B-25 Carrier Landings

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Sep 17, 2004
Moorpark, CA
A while back, someone posted a writeup on the B-25 carrier landing tests with pictures. Now I can't find it. Can someone help refresh this old geezer's memory?

Many thanks in advance!
This what you mean?

R Leonard said:
Away, way back on Sat Dec 4, 04 at 10:39 am
the lancaster kicks ass posted:

"the B-25 never landed on the carrier, it only took off from there........."

Huh? then what are these guys doing aboard USS Shangri-La on November 15, 1944?

PBJ-1, BuNo 35277 (x USAAF B-25H 43-4700) piloted by Lieut. Comdr. Syd Bottomley traps aboard
in picture 1, taxis out of the arrestor gear in picture 2 and is readied for catapult launch in picture 3.






7 Feb - replaced original shots with somewhat smaller versions, I didn't realize the first ones would be
so big. This should help the load time . . . oh yeah, much better.

evangilder said:
Yup! Thanks! I am prepping my presentation for this month (B-25 and the Doolittle raid) and remembered that we had those pictures somewhere.

what are you presenting for? if it's a job it sounds fun
I volunteer at a WWII aviation museum. I am the Aviation History Day coordinator. I usually am also the presenter. Once a month I give a presentation on a particular event and aircraft that were involved. Next month I am presenting on the B-17 in commemoration of VE day. Before you get your knickers in a twist, Lanc, we have about a dozen or so B-17 vets at the museum and it is also a way of honoring them. We have no Lanc vets.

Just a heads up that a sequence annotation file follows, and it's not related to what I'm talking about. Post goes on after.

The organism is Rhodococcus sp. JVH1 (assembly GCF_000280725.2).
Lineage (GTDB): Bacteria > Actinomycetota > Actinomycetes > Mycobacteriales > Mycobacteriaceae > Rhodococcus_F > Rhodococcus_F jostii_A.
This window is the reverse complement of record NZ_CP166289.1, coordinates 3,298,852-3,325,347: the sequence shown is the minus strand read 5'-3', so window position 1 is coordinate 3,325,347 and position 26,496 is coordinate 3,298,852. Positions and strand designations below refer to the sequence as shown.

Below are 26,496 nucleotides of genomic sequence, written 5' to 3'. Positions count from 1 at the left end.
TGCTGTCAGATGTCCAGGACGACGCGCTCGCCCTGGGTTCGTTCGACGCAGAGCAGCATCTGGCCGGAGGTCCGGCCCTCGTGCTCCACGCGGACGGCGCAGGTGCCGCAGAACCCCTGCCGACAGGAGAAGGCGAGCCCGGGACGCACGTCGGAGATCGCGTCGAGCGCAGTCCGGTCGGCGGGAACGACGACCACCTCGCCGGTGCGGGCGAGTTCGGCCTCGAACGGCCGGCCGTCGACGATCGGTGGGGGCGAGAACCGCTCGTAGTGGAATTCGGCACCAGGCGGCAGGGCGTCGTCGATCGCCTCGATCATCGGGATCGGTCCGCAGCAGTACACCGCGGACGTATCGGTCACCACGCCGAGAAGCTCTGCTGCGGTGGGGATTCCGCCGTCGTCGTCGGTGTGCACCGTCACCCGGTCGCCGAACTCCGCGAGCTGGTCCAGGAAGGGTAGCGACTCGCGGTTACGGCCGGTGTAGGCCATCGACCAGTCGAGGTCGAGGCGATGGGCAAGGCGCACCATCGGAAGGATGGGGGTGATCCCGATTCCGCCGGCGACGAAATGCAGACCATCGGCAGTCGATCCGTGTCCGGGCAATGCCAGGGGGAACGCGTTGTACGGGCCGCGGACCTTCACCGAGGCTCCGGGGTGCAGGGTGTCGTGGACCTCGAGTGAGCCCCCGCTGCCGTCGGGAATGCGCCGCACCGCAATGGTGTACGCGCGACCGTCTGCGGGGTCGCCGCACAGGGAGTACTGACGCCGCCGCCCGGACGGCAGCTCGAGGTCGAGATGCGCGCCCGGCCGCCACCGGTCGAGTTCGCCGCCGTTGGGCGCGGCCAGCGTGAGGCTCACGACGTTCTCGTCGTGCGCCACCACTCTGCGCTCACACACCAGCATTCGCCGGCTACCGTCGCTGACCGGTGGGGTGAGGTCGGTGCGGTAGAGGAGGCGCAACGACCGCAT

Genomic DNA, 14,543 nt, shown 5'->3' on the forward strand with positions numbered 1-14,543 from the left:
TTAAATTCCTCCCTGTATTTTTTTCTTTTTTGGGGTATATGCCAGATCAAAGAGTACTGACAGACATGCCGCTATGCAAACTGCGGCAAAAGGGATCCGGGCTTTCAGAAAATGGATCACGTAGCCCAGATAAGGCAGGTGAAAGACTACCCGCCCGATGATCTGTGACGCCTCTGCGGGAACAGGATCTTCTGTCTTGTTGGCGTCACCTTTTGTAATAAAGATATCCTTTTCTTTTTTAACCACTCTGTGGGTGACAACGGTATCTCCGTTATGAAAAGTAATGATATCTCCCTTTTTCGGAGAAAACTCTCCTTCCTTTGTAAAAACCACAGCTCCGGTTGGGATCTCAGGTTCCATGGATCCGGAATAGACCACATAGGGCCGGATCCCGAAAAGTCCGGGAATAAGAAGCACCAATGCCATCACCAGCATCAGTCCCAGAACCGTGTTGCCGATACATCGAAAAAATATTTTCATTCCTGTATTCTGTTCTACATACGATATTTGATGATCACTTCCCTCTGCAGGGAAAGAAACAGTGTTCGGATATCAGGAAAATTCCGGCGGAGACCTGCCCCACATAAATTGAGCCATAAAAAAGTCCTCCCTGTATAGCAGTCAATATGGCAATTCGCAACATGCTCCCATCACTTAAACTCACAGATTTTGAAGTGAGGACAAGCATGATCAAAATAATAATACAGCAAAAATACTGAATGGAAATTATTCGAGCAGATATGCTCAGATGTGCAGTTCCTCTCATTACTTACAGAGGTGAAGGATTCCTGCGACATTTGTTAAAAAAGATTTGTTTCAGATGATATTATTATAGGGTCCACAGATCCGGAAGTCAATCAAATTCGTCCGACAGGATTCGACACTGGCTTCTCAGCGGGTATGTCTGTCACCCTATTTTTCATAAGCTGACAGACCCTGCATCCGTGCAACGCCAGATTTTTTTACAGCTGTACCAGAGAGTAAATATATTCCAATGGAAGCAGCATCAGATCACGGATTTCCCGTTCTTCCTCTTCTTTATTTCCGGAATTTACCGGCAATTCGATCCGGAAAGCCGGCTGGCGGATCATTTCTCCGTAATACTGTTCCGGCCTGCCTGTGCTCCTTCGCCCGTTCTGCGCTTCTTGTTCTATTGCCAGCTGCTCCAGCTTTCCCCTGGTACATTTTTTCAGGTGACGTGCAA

I had the great fortune of honoring Charlie Valentine at my presentation on the weekend. He flew B-25s in WWII, then flew C-46s during Korea and finally C-47s in Vietnam. He also flew B-45s and C-119s during the Cold War. He's a great guy and a real patriot. Although he just likes to think of himself as a regular guy. He wore his old flight cap from WWII when he got up to speak.
cool. definitely sounds like alotta fun. anyone know of any good flight museums in east/central/south texas? I know one just opened up in dallas and im sure there's gotta be one in houston.
Matt, check the following website and scroll down for Texas. This is the organization that I belong to.